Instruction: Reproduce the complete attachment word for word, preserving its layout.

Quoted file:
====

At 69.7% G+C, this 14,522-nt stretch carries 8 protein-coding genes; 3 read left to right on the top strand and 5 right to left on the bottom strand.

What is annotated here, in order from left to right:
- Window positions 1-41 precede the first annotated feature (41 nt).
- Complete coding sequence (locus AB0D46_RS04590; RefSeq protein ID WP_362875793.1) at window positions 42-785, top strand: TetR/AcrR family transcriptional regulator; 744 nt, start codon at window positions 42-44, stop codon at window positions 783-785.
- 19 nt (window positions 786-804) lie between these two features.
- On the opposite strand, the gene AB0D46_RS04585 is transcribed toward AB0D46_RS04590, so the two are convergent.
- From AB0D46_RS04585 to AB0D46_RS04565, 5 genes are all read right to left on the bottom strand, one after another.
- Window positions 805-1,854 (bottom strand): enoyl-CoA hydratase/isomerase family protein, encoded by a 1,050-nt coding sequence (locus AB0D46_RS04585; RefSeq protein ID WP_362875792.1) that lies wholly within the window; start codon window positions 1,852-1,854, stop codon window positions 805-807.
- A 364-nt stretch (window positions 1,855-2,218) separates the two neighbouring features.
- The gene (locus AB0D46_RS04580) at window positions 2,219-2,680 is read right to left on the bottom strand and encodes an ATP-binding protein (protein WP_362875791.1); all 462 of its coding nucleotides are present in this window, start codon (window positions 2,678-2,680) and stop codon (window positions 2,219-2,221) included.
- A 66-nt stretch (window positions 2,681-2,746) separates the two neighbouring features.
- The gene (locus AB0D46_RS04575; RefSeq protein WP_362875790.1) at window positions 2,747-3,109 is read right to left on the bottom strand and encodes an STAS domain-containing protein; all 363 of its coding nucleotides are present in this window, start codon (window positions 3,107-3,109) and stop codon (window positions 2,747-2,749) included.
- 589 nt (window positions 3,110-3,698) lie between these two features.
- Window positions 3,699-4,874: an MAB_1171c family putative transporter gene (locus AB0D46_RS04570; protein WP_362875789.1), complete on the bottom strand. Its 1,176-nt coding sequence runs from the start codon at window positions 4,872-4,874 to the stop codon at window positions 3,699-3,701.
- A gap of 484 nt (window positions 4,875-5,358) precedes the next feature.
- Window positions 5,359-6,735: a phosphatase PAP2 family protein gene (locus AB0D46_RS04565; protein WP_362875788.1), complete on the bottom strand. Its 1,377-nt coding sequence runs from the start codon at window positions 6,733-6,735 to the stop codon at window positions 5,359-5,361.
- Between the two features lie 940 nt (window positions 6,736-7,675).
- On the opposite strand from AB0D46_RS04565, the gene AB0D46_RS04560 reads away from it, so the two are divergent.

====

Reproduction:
At 69.7% G+C, this 14,522-nt stretch carries 8 protein-coding genes; 3 read left to right on the top strand and 5 right to left on the bottom strand.

What is annotated here, in order from left to right:
- Window positions 1-41 precede the first annotated feature (41 nt).
- Complete coding sequence (locus AB0D46_RS04590; RefSeq protein ID WP_362875793.1) at window positions 42-785, top strand: TetR/AcrR family transcriptional regulator; 744 nt, start codon at window positions 42-44, stop codon at window positions 783-785.
- 19 nt (window positions 786-804) lie between these two features.
- On the opposite strand, the gene AB0D46_RS04585 is transcribed toward AB0D46_RS04590, so the two are convergent.
- From AB0D46_RS04585 to AB0D46_RS04565, 5 genes are all read right to left on the bottom strand, one after another.
- Window positions 805-1,854 (bottom strand): enoyl-CoA hydratase/isomerase family protein, encoded by a 1,050-nt coding sequence (locus AB0D46_RS04585; RefSeq protein ID WP_362875792.1) that lies wholly within the window; start codon window positions 1,852-1,854, stop codon window positions 805-807.
- A 364-nt stretch (window positions 1,855-2,218) separates the two neighbouring features.
- The gene (locus AB0D46_RS04580) at window positions 2,219-2,680 is read right to left on the bottom strand and encodes an ATP-binding protein (protein WP_362875791.1); all 462 of its coding nucleotides are present in this window, start codon (window positions 2,678-2,680) and stop codon (window positions 2,219-2,221) included.
- A 66-nt stretch (window positions 2,681-2,746) separates the two neighbouring features.
- The gene (locus AB0D46_RS04575; RefSeq protein WP_362875790.1) at window positions 2,747-3,109 is read right to left on the bottom strand and encodes an STAS domain-containing protein; all 363 of its coding nucleotides are present in this window, start codon (window positions 3,107-3,109) and stop codon (window positions 2,747-2,749) included.
- 589 nt (window positions 3,110-3,698) lie between these two features.
- Window positions 3,699-4,874: an MAB_1171c family putative transporter gene (locus AB0D46_RS04570; protein WP_362875789.1), complete on the bottom strand. Its 1,176-nt coding sequence runs from the start codon at window positions 4,872-4,874 to the stop codon at window positions 3,699-3,701.
- A gap of 484 nt (window positions 4,875-5,358) precedes the next feature.
- Window positions 5,359-6,735: a phosphatase PAP2 family protein gene (locus AB0D46_RS04565; protein WP_362875788.1), complete on the bottom strand. Its 1,377-nt coding sequence runs from the start codon at window positions 6,733-6,735 to the stop codon at window positions 5,359-5,361.
- Between the two features lie 940 nt (window positions 6,736-7,675).
- On the opposite strand from AB0D46_RS04565, the gene AB0D46_RS04560 reads away from it, so the two are divergent.